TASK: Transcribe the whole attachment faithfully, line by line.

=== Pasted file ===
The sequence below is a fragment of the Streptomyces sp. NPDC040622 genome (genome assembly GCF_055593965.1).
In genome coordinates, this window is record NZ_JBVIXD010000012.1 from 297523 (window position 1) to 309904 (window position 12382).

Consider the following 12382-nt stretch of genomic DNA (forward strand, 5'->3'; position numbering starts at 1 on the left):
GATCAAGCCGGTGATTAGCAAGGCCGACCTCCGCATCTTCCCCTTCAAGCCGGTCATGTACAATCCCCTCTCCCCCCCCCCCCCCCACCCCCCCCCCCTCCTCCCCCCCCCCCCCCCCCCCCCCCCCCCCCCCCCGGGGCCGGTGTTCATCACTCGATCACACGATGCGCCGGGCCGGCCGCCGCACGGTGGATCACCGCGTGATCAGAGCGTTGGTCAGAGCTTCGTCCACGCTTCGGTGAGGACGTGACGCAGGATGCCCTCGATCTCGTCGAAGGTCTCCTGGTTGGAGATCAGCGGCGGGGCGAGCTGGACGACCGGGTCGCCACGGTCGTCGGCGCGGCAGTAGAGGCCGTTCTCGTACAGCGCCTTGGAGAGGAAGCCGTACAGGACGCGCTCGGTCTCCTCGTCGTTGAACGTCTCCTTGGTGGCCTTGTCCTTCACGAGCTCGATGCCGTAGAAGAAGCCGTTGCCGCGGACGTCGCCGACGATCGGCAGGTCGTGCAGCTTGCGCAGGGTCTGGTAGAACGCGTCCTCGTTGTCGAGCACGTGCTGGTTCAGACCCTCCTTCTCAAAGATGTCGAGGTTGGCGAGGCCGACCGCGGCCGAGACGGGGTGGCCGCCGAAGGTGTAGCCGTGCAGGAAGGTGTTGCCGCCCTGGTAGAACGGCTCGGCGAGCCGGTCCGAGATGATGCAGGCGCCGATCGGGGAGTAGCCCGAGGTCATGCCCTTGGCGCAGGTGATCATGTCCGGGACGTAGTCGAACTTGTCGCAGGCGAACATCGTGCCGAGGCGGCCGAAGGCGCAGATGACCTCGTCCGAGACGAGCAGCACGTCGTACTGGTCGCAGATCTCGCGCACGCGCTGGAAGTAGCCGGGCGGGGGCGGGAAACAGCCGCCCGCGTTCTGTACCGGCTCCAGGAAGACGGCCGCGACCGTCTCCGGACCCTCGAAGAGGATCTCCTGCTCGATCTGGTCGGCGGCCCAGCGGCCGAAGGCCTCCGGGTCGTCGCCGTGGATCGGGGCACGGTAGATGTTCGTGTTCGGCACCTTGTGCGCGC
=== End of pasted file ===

The sequence below is a fragment of the Streptomyces sp. NPDC040622 genome (genome assembly GCF_055593965.1).
In genome coordinates, this window is record NZ_JBVIXD010000012.1 from 297523 (window position 1) to 309904 (window position 12382).

Consider the following 12382-nt stretch of genomic DNA (forward strand, 5'->3'; position numbering starts at 1 on the left):
GATCAAGCCGGTGATTAGCAAGGCCGACCTCCGCATCTTCCCCTTCAAGCCGGTCATGTACAATCCCCTCTCCCCCCCCCCCCCCCACCCCCCCCCCCTCCTCCCCCCCCCCCCCCCCCCCCCCCCCCCCCCCCCGGGGCCGGTGTTCATCACTCGATCACACGATGCGCCGGGCCGGCCGCCGCACGGTGGATCACCGCGTGATCAGAGCGTTGGTCAGAGCTTCGTCCACGCTTCGGTGAGGACGTGACGCAGGATGCCCTCGATCTCGTCGAAGGTCTCCTGGTTGGAGATCAGCGGCGGGGCGAGCTGGACGACCGGGTCGCCACGGTCGTCGGCGCGGCAGTAGAGGCCGTTCTCGTACAGCGCCTTGGAGAGGAAGCCGTACAGGACGCGCTCGGTCTCCTCGTCGTTGAACGTCTCCTTGGTGGCCTTGTCCTTCACGAGCTCGATGCCGTAGAAGAAGCCGTTGCCGCGGACGTCGCCGACGATCGGCAGGTCGTGCAGCTTGCGCAGGGTCTGGTAGAACGCGTCCTCGTTGTCGAGCACGTGCTGGTTCAGACCCTCCTTCTCAAAGATGTCGAGGTTGGCGAGGCCGACCGCGGCCGAGACGGGGTGGCCGCCGAAGGTGTAGCCGTGCAGGAAGGTGTTGCCGCCCTGGTAGAACGGCTCGGCGAGCCGGTCCGAGATGATGCAGGCGCCGATCGGGGAGTAGCCCGAGGTCATGCCCTTGGCGCAGGTGATCATGTCCGGGACGTAGTCGAACTTGTCGCAGGCGAACATCGTGCCGAGGCGGCCGAAGGCGCAGATGACCTCGTCCGAGACGAGCAGCACGTCGTACTGGTCGCAGATCTCGCGCACGCGCTGGAAGTAGCCGGGCGGGGGCGGGAAACAGCCGCCCGCGTTCTGTACCGGCTCCAGGAAGACGGCCGCGACCGTCTCCGGACCCTCGAAGAGGATCTCCTGCTCGATCTGGTCGGCGGCCCAGCGGCCGAAGGCCTCCGGGTCGTCGCCGTGGATCGGGGCACGGTAGATGTTCGTGTTCGGCACCTTGTGCGCGC